Autistics, Autodidacts and Autonomy

Summary of study findings. Florence Neville, September 2019

I am a late-diagnosed autistic woman with a health and nutrition coaching practice. I have noticed how when I follow a diet that suits me, I sleep better, am less anxious, recover from socialising quicker and feel more comfortable in my own body (you can read more about this in my blog post). While coaching other autistic women I noticed that many of my clients had already developed other fantastic strategies over the years for managing their health and wellbeing. We are a resourceful lot! And yet, in my overflowing ring-binder of research papers on autistic health and wellbeing issues, not one is focussed on how we self-manage our own physiological and psychological challenges. How can it be that nobody is asking us what works for us?

In 2018 I decided to go back to university to do a Research Masters, to find out how to carry out academic research so that I can add my own autistic voice to the conversation. For my research study, I wanted to explore how other late-diagnosed autistic women manage their own health and wellbeing, particularly in terms of nutrition and movement strategies undertaken without professional guidance. So, over the summer of 2019 I interviewed six women, diagnosed or identified as autistic (hereafter referred to as identified) as adults. They told me about the self-managed strategies they used, how they had developed these strategies, and whether using the strategies changed their experiences of being autistic.

What follows is a basic summary of my findings. If you would like to learn more about the study please contact me here.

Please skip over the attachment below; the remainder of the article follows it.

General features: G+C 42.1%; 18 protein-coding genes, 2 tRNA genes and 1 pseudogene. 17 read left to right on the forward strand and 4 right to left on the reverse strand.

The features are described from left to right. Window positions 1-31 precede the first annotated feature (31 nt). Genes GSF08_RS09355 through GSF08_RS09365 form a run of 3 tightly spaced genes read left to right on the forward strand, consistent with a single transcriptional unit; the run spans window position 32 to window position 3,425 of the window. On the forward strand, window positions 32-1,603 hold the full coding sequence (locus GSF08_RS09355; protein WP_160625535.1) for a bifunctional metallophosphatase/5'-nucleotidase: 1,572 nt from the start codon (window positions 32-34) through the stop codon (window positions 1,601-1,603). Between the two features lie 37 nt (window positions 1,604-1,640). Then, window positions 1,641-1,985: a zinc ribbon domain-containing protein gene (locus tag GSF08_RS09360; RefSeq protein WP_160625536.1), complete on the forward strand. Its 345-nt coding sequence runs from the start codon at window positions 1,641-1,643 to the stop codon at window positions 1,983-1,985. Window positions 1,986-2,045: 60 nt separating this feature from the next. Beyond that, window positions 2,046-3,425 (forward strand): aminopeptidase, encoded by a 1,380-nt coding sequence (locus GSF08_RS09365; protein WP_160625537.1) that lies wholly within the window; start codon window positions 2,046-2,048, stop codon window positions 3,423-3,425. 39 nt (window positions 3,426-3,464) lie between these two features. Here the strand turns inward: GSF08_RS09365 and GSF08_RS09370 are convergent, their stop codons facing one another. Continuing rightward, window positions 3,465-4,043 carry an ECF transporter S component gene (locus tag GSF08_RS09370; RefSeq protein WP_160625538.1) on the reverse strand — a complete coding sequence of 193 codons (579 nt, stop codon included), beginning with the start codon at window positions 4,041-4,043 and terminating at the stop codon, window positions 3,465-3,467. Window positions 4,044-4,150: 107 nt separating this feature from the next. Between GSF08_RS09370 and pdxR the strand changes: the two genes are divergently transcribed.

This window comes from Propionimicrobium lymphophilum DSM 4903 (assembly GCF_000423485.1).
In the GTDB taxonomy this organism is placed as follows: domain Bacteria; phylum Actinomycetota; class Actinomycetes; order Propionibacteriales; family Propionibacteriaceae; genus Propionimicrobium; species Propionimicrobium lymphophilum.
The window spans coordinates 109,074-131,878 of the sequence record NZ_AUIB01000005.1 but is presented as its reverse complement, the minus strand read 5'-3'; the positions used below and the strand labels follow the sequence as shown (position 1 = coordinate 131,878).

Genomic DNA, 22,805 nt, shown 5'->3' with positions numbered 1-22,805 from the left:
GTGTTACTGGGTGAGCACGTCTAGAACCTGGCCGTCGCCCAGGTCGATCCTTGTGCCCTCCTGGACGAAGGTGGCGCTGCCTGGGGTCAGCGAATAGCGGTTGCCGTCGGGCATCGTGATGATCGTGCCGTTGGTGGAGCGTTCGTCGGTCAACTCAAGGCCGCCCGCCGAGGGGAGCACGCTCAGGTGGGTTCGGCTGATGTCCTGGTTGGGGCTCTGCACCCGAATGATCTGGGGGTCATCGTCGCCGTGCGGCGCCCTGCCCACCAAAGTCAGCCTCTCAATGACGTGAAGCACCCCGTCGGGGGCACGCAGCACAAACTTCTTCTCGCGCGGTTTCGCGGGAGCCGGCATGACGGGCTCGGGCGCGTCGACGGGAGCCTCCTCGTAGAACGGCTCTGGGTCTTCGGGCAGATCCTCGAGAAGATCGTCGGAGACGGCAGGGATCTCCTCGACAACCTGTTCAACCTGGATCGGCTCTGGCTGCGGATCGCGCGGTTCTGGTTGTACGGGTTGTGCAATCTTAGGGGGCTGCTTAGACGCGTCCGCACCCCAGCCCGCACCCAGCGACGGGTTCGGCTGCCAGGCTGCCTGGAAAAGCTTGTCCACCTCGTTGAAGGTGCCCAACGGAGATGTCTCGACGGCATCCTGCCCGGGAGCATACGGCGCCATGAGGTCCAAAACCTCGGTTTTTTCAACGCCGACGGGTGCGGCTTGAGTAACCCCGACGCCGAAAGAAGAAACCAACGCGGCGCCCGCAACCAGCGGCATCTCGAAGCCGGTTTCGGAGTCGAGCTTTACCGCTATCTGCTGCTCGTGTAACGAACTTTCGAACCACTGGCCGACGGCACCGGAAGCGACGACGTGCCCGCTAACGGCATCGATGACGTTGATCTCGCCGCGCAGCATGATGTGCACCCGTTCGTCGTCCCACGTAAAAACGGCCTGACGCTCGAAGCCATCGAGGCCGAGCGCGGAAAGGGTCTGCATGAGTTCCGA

Autistics, Autodidacts and Autonomy

Analysis of the data generated four main themes exploring: (1) understanding needs, (2) individual health practices, (3) individual environments, and (4) creativity and stimming. Whilst the findings may be of use to all autistic people and their supporters, all the women had an interest in health and wellbeing so we must be wary of applying the findings to autistic women or other groups.

Theme 1: understanding needs

An identification of autism enabled the participants to more effectively tailor how they supported their own health and wellbeing. Before this time, they had been more likely to try and ‘keep up’ with non-autistic women (a type of ‘masking’); and have more difficulties recognising or expressing emotions or symptoms (commonly known as ‘alexithymia’). Masking and alexithymia can lead to a lack of necessary support.

An identification of autism led to greater understanding about challenges common for many autistic people such as (1) fatigue and overload, (2) anxiety, burnout and sleep problems and (3) digestive problems and pain.An identification also enabled peer support from other autistic people (mostly online). This was beneficial in terms of (1) discussing and sharing information sources, (2) increased self-respect and decreased self-blame for exhaustion, stress and not being able to ‘keep up’, and (3) understanding that a problematic environment was often linked to the physical and mental health problems they were managing.

Theme 2: individual health practices